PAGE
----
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Check the Python version in your Terminal output (the version in the example above is 2.7.5). It needs to be a version between Python 2.5 and Python 2.7 for this class. If you have too old or too new a version, please visit http://python.org/ftp/python/2.7.5/python-2.7.5-macosx10.6.dmg to download and install Python version 2.7.5.
   
* If the Python version number (2.7.1 in the example above) is not a number between 2.4 and 2.7 (ignoring the number after the second dot), tell a staff member.
 
 
</li>
 
</li>
 
<li>To exit the Python prompt, type
 
<li>To exit the Python prompt, type
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</pre>
 
</pre>
   
and press Enter. This will take you back to the OS X command prompt.</li>
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and press Enter. This will take you back to the OS X terminal prompt.</li>
 
</ol>
 
</ol>
   
'''Success!'''
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== Success! ==
   
 
You have tested your Python installation.
 
You have tested your Python installation.
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[[File:Champagne.png|100px]][[File:Party.png|125px]]
   
 
[[Skillshare intro to Python/Unit 1|&laquo; Back to the Unit 1 main page]]
 
[[Skillshare intro to Python/Unit 1|&laquo; Back to the Unit 1 main page]]

Latest revision as of 00:33, 13 June 2013

Python-logo.png

Lucky for us, OS X comes with Python installed! All we need to do is make sure we have an appropriate version of Python installed and make sure we can start a Terminal and run Python from the command line.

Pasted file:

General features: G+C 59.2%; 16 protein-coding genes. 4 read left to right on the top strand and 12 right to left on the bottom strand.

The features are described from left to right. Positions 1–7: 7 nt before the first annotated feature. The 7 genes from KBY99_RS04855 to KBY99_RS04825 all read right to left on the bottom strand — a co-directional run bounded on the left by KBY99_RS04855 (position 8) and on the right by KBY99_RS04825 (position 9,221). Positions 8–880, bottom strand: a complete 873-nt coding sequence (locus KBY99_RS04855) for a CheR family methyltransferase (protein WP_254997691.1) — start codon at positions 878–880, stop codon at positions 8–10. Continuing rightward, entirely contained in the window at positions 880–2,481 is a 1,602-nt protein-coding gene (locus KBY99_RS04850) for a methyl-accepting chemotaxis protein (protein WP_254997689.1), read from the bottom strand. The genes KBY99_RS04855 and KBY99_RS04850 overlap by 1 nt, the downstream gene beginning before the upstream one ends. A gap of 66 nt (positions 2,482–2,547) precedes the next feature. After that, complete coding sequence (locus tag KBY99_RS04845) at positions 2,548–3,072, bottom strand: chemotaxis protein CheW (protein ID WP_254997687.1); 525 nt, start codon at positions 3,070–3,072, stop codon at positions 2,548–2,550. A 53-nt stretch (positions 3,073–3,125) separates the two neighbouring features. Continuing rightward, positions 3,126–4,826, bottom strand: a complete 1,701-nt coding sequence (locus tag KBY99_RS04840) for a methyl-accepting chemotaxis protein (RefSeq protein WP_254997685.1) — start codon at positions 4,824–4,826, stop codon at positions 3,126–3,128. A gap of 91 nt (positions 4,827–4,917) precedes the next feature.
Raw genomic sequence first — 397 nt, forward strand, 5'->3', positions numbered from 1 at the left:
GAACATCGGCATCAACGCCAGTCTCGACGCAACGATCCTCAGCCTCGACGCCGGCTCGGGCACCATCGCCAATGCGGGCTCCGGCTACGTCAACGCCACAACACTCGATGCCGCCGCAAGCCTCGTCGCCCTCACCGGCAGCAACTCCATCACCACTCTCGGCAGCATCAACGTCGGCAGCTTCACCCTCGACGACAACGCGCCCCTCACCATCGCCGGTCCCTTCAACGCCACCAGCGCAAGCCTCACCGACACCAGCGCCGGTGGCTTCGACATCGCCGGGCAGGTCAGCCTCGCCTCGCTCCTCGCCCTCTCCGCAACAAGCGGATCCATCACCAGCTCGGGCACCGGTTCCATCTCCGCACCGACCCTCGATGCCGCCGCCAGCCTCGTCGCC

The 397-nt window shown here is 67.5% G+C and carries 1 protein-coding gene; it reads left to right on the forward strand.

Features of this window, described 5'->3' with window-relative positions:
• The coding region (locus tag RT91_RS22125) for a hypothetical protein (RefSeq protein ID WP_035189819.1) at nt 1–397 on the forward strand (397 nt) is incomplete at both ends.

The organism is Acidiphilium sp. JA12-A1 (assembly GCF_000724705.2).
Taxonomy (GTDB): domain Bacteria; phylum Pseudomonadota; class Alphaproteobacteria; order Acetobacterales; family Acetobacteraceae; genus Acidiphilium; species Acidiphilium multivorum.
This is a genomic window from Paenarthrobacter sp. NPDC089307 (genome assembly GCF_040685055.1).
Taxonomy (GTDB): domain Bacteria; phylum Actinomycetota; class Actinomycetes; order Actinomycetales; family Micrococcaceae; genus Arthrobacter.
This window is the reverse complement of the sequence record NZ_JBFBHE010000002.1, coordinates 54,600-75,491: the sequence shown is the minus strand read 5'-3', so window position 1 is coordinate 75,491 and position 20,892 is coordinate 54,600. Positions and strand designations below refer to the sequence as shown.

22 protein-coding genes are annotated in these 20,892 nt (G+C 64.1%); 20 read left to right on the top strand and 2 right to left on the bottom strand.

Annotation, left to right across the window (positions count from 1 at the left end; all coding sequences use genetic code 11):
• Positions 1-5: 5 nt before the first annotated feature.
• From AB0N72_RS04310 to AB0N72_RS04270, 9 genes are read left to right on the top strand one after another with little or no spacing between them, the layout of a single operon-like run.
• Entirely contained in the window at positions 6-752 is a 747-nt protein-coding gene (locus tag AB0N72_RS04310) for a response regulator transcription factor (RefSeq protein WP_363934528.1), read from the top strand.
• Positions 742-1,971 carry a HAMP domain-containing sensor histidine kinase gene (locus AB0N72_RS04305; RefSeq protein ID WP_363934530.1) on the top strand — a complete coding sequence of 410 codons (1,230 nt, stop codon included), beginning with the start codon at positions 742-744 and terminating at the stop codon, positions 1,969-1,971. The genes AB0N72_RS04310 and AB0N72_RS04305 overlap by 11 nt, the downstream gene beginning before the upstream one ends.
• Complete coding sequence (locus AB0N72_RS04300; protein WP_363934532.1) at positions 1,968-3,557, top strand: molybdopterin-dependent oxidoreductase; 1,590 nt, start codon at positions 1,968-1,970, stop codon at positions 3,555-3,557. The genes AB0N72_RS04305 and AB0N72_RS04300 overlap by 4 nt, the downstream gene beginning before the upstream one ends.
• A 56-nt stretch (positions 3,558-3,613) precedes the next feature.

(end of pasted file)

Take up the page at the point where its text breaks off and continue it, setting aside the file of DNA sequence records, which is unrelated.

If you need help or have questions during this step, don't hesitate to ask!

Checking your Python installation

  1. Start up a Terminal. You can find the Terminal application through Spotlight, or navigate to Applications/Utilities/Terminal.

    This Terminal gives you something called a terminal prompt. This terminal prompt is another way of navigating your computer and running programs -- just textually instead of graphically. We are going to be running Python and Python scripts from this terminal prompt.
  2. Test your Python install at the command prompt. Type
    python
    

    and press Enter. You should see something like

    Python 2.7.5 (r261:67515, Feb 11 2010, 00:51:29) 
    [GCC 4.2.1 (Apple Inc. build 5646)] on darwin
    Type "help", "copyright", "credits" or "license" for more information.
    >>>
    

    You just started Python! The >>> indicates that you are at a new type of prompt -- a Python prompt. The command prompt let's you navigate your computer and run programs, and the Python prompt lets you write and run Python code interactively.

    Check the Python version in your Terminal output (the version in the example above is 2.7.5). It needs to be a version between Python 2.5 and Python 2.7 for this class. If you have too old or too new a version, please visit http://python.org/ftp/python/2.7.5/python-2.7.5-macosx10.6.dmg to download and install Python version 2.7.5.

  3. To exit the Python prompt, type
    exit()
    
    and press Enter. This will take you back to the OS X terminal prompt.

Success!

You have tested your Python installation.

Champagne.pngParty.png

« Back to the Unit 1 main page